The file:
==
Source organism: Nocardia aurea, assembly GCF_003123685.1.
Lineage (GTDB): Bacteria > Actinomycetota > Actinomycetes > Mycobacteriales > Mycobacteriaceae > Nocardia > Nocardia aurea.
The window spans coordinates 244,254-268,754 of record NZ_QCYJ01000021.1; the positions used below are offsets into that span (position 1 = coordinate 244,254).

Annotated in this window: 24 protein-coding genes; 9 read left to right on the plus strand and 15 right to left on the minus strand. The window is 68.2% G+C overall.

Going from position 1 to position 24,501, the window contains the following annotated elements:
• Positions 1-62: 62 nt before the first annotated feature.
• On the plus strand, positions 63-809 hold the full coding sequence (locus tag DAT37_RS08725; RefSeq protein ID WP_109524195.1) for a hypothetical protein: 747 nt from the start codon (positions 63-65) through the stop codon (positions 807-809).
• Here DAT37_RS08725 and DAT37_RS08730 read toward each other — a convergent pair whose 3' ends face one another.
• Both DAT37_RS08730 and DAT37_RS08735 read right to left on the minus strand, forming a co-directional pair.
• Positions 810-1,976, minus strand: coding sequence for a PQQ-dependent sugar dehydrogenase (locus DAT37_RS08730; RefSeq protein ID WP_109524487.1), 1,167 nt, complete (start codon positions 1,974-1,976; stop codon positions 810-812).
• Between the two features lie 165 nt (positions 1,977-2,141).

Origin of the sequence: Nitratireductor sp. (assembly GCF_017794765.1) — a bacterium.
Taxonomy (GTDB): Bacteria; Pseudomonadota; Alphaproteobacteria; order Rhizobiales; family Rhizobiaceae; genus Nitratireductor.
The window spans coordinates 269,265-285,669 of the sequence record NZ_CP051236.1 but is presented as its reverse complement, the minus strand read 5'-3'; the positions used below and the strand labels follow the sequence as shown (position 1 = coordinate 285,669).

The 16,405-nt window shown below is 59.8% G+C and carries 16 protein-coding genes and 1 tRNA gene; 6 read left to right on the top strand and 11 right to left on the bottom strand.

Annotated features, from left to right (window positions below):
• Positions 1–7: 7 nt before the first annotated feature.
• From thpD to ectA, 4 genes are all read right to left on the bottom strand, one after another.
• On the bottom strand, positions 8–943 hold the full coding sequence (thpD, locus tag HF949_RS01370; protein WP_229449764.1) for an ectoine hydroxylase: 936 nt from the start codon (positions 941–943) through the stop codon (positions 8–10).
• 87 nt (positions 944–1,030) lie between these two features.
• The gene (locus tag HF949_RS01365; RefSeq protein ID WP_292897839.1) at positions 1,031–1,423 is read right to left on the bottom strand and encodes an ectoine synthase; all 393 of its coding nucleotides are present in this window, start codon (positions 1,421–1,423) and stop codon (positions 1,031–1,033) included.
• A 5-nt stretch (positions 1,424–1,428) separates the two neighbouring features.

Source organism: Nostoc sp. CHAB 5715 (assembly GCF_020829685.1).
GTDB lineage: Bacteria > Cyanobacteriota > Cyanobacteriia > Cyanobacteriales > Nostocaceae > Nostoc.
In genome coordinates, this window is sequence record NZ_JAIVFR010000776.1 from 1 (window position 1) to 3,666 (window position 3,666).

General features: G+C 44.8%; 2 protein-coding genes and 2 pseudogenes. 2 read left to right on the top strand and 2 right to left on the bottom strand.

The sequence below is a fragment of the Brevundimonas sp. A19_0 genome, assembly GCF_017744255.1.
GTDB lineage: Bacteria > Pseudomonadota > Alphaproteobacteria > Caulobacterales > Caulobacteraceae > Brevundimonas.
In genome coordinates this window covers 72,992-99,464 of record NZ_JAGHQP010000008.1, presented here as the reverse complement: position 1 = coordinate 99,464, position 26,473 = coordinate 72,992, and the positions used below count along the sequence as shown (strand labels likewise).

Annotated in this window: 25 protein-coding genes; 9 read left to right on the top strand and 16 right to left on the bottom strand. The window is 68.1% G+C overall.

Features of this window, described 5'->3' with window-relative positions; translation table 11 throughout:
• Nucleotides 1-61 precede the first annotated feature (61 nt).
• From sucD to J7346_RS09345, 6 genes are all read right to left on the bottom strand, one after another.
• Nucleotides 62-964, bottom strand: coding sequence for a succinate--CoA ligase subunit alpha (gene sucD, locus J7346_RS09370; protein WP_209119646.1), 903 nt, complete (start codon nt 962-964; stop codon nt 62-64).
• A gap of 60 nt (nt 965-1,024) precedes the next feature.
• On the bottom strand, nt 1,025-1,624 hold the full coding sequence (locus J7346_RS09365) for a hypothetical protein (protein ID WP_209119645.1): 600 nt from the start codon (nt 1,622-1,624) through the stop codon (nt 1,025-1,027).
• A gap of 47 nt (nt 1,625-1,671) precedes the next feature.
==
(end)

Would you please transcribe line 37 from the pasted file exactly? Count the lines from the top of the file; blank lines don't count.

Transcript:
• A gap of 47 nt (nt 1,625-1,671) precedes the next feature.